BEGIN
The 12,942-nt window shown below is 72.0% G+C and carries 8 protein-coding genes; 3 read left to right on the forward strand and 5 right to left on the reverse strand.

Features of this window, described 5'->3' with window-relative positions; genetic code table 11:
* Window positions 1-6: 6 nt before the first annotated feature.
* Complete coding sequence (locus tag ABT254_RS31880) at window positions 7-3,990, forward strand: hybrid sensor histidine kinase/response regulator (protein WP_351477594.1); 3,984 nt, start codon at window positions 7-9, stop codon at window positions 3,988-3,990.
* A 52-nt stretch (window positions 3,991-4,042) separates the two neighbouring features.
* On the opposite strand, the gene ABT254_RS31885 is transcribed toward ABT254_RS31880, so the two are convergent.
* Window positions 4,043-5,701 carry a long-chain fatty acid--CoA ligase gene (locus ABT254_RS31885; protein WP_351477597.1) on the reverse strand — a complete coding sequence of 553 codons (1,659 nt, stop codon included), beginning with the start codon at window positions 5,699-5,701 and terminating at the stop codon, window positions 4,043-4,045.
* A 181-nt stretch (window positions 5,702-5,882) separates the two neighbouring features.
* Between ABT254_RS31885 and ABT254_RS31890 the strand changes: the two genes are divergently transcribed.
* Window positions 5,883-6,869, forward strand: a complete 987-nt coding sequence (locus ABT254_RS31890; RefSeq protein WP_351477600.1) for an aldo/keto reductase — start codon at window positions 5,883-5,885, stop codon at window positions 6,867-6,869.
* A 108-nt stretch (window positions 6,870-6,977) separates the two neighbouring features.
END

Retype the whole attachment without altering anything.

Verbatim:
The 12,942-nt window shown below is 72.0% G+C and carries 8 protein-coding genes; 3 read left to right on the forward strand and 5 right to left on the reverse strand.

Features of this window, described 5'->3' with window-relative positions; genetic code table 11:
* Window positions 1-6: 6 nt before the first annotated feature.
* Complete coding sequence (locus tag ABT254_RS31880) at window positions 7-3,990, forward strand: hybrid sensor histidine kinase/response regulator (protein WP_351477594.1); 3,984 nt, start codon at window positions 7-9, stop codon at window positions 3,988-3,990.
* A 52-nt stretch (window positions 3,991-4,042) separates the two neighbouring features.
* On the opposite strand, the gene ABT254_RS31885 is transcribed toward ABT254_RS31880, so the two are convergent.
* Window positions 4,043-5,701 carry a long-chain fatty acid--CoA ligase gene (locus ABT254_RS31885; protein WP_351477597.1) on the reverse strand — a complete coding sequence of 553 codons (1,659 nt, stop codon included), beginning with the start codon at window positions 5,699-5,701 and terminating at the stop codon, window positions 4,043-4,045.
* A 181-nt stretch (window positions 5,702-5,882) separates the two neighbouring features.
* Between ABT254_RS31885 and ABT254_RS31890 the strand changes: the two genes are divergently transcribed.
* Window positions 5,883-6,869, forward strand: a complete 987-nt coding sequence (locus ABT254_RS31890; RefSeq protein WP_351477600.1) for an aldo/keto reductase — start codon at window positions 5,883-5,885, stop codon at window positions 6,867-6,869.
* A 108-nt stretch (window positions 6,870-6,977) separates the two neighbouring features.